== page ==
9. Open Source E-Business
    The Open For Business Project is an open source enterprise automation software project licensed under the MIT Open Source License. By open source enterprise automation we mean: Open Source ERP, Open Source CRM, Open Source E-Business / E-Commerce, Open Source SCM, Open Source MRP, Open Source CMMS/EAM, and so on.
    OFBiz offers a great deal of functionality, including:
    advanced e-commerce 
    catalog management 
    promotion & pricing management 
    order management (sales & purchase) 
    customer management (part of general party management 
      
  10. Open source CRM software makes a big splash
    BlueWhale 1.0 is a new customer relations management (CRM) product from TechWhale, a Tampa, Fla.-based open source development company. TechWhale's president Alan Ranciato claims BlueWhale, which was released in December, is the first all-encompassing open source CRM application written in .Net.".Net has really picked up, and a lot of companies out there don't have the in-house talent to run a Linux server or MySQL, where Microsoft administrators are a lot easier to come by," says Ranciato. "Companies already feel comfortable having Microsoft in-house, whether or not it's the right call. Microsoft products are in there." 
     
  11. CRM Vendors Embrace Open Source CRM 
    To satisfy the increasing demand for CRM systems that run on the Linux platform, E.piphany, Siebel Systems, and SugarCRM join the list of CRM vendors providing open source offerings. "The decision was made because there's more customer interest here and in Europe for a Linux version of E.piphany CRM, as more companies move to a Linux enterprise strategy," says E.piphany spokesman Gordon Evans.  The server market is moving toward Linux, so it only makes sense that CRM application vendors make their products available on the platform, says Chris Selland, vice president of sell-side research for Aberdeen Group. He and Yankee Group CRM analyst Sheryl Kingstone expect other major CRM vendors to also offer their products on the Linux platform.
      
  12. Microsoft sweet open source CRM
    SugarCRM has become the second open source software company challenging proprietary client/server ISVs to land a technology partnership with Microsoft. The start-up and Microsoft have announced plans to improve interoperability between Windows Servers and SugarCRM's hosted customer relationship management (CRM) suite.SugarCRM additionally plans to release a distribution of its Sugar Suite under Microsoft's Community License, part of Microsoft's Shared Source Initiative. The Shared Source Initiative is Microsoft's program that allows customers to view Windows source code, launched in response to concerns over the security of its software. The SugarCRM partnership follows last year's announcement Microsoft would integrate its Windows Server system with open source Java middleware from JBoss.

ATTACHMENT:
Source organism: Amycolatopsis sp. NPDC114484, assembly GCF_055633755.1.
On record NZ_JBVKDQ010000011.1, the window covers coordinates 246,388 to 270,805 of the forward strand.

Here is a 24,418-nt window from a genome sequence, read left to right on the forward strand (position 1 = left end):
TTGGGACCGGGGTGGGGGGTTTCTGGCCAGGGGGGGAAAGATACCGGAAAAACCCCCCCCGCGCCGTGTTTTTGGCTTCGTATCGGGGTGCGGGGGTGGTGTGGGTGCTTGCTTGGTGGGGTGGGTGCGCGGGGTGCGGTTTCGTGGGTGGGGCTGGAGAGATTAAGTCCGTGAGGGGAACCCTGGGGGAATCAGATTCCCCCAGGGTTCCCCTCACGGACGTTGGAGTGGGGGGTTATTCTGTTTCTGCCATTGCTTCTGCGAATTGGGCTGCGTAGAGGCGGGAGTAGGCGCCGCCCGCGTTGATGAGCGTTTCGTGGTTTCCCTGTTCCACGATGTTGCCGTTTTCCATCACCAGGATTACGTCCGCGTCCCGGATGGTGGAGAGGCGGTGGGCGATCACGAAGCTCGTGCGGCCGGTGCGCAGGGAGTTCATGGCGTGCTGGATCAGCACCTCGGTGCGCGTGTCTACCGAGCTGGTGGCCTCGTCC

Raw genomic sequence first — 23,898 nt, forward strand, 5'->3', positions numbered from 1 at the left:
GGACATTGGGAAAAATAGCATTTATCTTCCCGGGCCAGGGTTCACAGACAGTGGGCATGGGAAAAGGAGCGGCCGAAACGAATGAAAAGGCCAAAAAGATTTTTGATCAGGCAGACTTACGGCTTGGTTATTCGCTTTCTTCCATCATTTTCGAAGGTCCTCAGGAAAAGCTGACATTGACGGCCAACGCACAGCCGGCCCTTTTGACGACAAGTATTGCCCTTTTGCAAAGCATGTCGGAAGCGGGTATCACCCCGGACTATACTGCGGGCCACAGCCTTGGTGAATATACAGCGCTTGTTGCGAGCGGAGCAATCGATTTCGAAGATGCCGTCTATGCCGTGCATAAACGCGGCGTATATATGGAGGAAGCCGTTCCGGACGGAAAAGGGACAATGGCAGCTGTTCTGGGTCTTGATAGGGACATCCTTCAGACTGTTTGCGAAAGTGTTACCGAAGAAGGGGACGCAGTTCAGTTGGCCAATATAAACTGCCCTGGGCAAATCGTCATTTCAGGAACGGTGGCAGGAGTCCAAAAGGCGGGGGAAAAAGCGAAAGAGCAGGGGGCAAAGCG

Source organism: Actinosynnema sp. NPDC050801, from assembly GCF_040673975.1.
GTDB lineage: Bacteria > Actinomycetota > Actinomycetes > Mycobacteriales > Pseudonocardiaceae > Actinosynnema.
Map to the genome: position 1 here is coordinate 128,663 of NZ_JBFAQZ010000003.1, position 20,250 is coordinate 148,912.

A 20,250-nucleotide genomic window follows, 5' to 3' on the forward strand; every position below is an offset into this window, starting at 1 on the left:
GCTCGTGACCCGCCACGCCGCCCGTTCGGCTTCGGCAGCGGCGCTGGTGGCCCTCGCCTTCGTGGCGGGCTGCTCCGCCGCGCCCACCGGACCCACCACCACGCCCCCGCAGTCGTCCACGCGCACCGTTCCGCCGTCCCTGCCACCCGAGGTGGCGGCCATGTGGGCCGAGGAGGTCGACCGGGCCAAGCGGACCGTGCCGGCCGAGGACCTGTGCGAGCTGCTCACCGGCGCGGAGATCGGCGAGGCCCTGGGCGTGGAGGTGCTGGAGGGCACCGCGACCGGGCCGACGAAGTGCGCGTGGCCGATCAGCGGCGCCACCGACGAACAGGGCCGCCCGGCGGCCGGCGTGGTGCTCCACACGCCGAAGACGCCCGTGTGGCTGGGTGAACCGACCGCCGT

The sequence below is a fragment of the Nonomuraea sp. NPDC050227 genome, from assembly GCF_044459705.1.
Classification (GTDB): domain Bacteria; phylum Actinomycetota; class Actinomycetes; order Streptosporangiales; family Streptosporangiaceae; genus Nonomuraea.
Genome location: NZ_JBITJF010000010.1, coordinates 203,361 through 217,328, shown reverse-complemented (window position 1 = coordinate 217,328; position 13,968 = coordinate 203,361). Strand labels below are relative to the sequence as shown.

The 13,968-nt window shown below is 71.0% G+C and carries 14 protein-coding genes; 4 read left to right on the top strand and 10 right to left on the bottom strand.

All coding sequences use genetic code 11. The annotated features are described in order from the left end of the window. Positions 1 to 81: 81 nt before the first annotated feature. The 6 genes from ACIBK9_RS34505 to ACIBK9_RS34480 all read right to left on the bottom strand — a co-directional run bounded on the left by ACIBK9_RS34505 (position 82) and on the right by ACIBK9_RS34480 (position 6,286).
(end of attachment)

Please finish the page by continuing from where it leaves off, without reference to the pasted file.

13. vTiger launches open source CRM
    The product is targeted at SMEs and includes various CRM modules such as lead management and security management. The security module allows administrators to define the roles of team members and to restrict access to the modules according to each user's role.  Govind Pattabi, product manager of vTiger, told ZDNet UK that vTiger is based on the code of SugarCRM 1.0 and includes various additional features, such as an Outlook plug-in. The SugarCRM open source licence permits other companies to redistribute the software. 
       
  14. CiviCRM 1.4 Released
    Special thanks to the dedicated folks who contributed to this release by testing the beta revisions - and to everyone in the community who provided new ideas, feedback( especially critical feedback), and patches. CiviCRM is the first open source and freely downloadable constituent relationship management solution. CiviCRM is web-based, internationalized, and designed specifically to meet the needs of advocacy, non-profit and non-governmental groups.
      
  15. Open Source CRM: The Facts
    The concept of open source software is simple. The source code is freely available, publicly modifiable and flexible. The model puts control in the hands of users in terms of development and user licensing is cheaper than the traditional proprietary software model. Having anchored itself within the infrastructure stack, open source is starting to break into the world of business applications and customer relationship management is an early target. CRM is a mature market with high barriers to entry. Even Siebel is unable to maintain its independence, and market share is increasingly going to application giants SAP and prospective Siebel-owner Oracle. Despite these issues new entrants are jostling to enter the CRM sector, in the form of open source business applications providers. They are attracted to it because of its size: every sales, support, service and marketing person within an organisation is a potential user.
     
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Posted on: January 28, 2008